Soldiers thwart attack on Louvre
Paris was plunged into panic Friday — again — when soldiers guarding the Louvre Museum shot an attacker who lunged at them with a machete and shouted “Allahu Akbar!” as the historic landmark went into lockdown.
The threat appeared to quickly recede after the assailant was hospitalized, but it cast a new shadow over the city just as tourism was beginning to rebound after a string of deadly attacks. The timing was also unfortunate: just hours before Paris finalized its bid for the 2024 Olympics.
The suspect is believed to be an Egyptian national, two police union officials said, though no other information about his identity or motive was released.
Anti-terrorism prosecutors took charge of the investigation into what French President Francois Hollande said was “no doubt” a terrorist attack.
Police carried out raids near the tree-lined Champs-Elysees linked to the attack, which came two months after authorities carried out a special antiterrorism exercise around the Louvre.
Friday’s attack targeted an entrance to a shopping mall that extends beneath the sprawling museum, a medieval former royal palace now home to the Mona Lisa and hundreds of other masterpieces.
The 1,200 people inside the Louvre — one of the world’s biggest tourist attractions — were first shuttled into windowless rooms as part of a special security protocol before being evacuated.
The museum in central Paris remained closed for the rest of Friday but will reopen on Saturday, Culture Minister Audrey Azoulay told reporters.
Hollande, at a news conference Malta where he was attending a European Union summit, said that while the Louvre incident was quickly contained, the overall threat to France remains. He said the incident showed the need for the increased security patrols deployed around France since attacks in 2015.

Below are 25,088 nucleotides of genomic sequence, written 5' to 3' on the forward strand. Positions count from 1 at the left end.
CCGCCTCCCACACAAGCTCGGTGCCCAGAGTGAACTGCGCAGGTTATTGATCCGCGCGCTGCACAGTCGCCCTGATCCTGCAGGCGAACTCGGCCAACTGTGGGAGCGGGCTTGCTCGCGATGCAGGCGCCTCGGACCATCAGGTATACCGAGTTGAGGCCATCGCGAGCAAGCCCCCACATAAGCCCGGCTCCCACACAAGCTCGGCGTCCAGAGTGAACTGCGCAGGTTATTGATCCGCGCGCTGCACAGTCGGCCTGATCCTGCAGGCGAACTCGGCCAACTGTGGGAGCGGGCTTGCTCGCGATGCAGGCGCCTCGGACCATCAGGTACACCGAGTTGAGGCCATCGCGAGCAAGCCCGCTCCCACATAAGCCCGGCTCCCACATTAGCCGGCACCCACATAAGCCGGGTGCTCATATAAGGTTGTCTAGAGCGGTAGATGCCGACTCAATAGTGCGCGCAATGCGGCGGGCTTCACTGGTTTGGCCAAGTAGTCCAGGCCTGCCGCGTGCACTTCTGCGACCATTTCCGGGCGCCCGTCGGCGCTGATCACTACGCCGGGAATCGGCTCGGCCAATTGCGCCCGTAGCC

Police union official Yves Lefebvre said the Louvre attacker was carrying two backpacks and had two machetes. He said the man lunged at the soldiers when they told him he couldn’t bring his bags into the Carrousel du Louvre shopping mall.
“That’s when he got the knife out and that’s when he tried to stab the soldier,” Lefebvre said.
The four soldiers first tried to fight off the attacker before opening fire, said Benoit Brulon, a spokesman for the military force that patrols Paris and its major tourist attractions.
The military patrols — numbering about 3,500 soldiers in the Paris area — were deployed following the January 2015 attacks on Paris’ satirical magazine Charlie Hebdo and reinforced after the November 2015 bomb-and-gun attacks that left 130 people dead at the city’s Bataclan concert hall and other sites.
Interior Minister Bruno Le Roux praised the soldiers, saying “to wear a uniform, as we can see in the propaganda of those who want to attack us, is to be a target.”
One soldier was slightly injured in the scalp, officials said. Another soldier opened fire, gravely wounding the attacker in the stomach, said police chief Michel Cadot. “He is conscious and he was moving.”
Checks of the man’s two backpacks found they didn’t contain explosives, Cadot said. He said a second person who was “acting suspiciously” also was arrested but appeared not to have been linked to the attack.
Armed police officers patrol in the courtyard of the Louvre museum near where a soldier opened fire after he was attacked in Paris, Friday.